The net closes in
Flying foxes live together in large colonies and fly out every night in search of food. Native flowering eucalypts are the natural food source of flying foxes, and these trees will be visited by bats foraging for nectar. Flying foxes are not just feeding during this time, but performing a crucial role of pollinating native forests and spreading seeds to ensure longevity of our bush.
As natural habitat and food sources shrink, many flying fox roosts are becoming surrounded by urban areas and it is here that they encounter one of the biggest threats to their welfare and survival: backyard fruit tree netting. Backyard fruit trees can be a nourishing source of food for bats but venturing into backyards is unfortunately proving deadly.
Backyard fruit tree netting comes in two types: safe and unsafe. Unsafe netting captures and kills thousands of flying foxes each year.
Strangulation and dehydration are common, and this can mean lactating females are left unable to return to their hungry babies back in the colony.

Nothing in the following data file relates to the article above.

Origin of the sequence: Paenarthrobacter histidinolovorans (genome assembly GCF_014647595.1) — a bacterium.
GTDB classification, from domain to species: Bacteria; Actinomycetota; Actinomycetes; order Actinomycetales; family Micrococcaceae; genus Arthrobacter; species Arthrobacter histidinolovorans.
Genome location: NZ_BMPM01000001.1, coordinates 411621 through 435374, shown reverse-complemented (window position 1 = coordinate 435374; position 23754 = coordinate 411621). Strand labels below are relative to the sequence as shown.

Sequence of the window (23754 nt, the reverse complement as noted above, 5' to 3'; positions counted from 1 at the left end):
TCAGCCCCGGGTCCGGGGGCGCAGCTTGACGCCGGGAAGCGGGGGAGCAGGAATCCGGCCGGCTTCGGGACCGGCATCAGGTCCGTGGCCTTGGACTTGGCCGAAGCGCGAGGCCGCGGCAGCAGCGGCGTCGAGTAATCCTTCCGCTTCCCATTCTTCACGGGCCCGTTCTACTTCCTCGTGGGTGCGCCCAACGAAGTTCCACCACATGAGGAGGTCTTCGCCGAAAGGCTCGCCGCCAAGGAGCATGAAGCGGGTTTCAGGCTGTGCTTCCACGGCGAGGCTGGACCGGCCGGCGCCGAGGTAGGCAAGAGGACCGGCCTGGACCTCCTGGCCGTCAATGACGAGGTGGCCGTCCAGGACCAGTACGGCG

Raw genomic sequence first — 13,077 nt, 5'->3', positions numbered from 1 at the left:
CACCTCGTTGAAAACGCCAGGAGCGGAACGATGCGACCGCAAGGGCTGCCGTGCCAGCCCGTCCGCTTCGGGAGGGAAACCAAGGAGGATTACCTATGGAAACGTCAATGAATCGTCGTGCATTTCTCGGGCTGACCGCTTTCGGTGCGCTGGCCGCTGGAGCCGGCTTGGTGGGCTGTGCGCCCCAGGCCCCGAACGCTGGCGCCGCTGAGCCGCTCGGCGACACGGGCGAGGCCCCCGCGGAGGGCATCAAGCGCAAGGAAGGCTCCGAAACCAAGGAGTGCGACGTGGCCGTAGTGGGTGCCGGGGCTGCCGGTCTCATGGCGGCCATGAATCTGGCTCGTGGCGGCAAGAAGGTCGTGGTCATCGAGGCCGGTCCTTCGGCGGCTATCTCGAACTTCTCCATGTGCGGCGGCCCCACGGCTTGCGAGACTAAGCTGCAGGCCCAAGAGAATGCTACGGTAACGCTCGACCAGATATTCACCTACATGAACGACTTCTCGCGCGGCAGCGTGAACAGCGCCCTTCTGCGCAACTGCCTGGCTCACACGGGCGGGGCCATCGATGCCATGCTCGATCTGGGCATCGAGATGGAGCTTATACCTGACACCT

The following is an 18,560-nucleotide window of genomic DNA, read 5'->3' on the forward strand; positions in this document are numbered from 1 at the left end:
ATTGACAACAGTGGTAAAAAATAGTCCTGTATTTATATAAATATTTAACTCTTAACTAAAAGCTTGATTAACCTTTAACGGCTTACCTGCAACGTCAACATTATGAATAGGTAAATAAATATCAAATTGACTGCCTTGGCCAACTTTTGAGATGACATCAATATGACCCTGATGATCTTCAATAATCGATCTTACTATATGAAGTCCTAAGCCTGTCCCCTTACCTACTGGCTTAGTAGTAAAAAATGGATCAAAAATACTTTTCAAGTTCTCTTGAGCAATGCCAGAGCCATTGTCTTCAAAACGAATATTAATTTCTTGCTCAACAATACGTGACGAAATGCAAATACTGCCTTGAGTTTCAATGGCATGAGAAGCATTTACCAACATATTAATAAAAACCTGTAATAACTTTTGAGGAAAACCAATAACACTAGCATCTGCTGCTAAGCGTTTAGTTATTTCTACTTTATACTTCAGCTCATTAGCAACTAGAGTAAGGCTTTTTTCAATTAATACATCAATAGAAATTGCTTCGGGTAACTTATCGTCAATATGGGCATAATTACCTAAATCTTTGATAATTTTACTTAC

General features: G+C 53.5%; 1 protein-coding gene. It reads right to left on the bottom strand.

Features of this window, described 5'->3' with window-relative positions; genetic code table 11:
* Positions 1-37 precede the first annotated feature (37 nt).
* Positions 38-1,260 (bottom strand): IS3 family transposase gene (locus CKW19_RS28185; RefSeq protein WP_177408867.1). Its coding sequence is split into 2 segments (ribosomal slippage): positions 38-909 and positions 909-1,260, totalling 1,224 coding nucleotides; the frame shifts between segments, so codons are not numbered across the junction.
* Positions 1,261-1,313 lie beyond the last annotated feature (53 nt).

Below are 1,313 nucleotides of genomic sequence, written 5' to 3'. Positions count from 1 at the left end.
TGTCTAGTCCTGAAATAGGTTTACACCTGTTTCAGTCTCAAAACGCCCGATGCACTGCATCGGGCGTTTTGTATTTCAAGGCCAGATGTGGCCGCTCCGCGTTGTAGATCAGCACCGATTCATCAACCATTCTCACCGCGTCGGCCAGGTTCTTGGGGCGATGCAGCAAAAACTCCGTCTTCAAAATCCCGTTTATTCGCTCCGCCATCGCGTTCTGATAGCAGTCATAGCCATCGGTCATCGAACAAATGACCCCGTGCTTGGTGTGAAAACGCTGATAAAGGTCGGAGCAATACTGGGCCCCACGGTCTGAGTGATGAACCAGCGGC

In January 2011 alone, NSW rescuers undertook 411 bat entanglement rescues. In 2010, Brisbane Bat Rescue performed over 700 rescues. Victorian wildlife carers also respond to hundreds of backyard fruit tree entanglements each year. The endless stream of entanglement rescues and rehabilitation work is an huge and unnecessary burden on wildlife volunteers.
There is also a profound issue of animal cruelty. Bats and other entangled wildlife can be trapped in netting, injured for days before anyone notices. Wings are broken and mouths are torn in their efforts to escape. They are frequently found dead.
But you can help end this preventable cruelty. It’s easy to tell safe netting from unsafe netting!
Safe netting: You cannot poke your finger through safe netting — the holes are too small. Any netting you CAN’T poke your finger through is safe for flying foxes and other animals.
The good news is that many large netting / hardware retailers are already selling wildlife safe netting — including Fruitsaver, Fruit-sock, Hailguard and Coolaroo.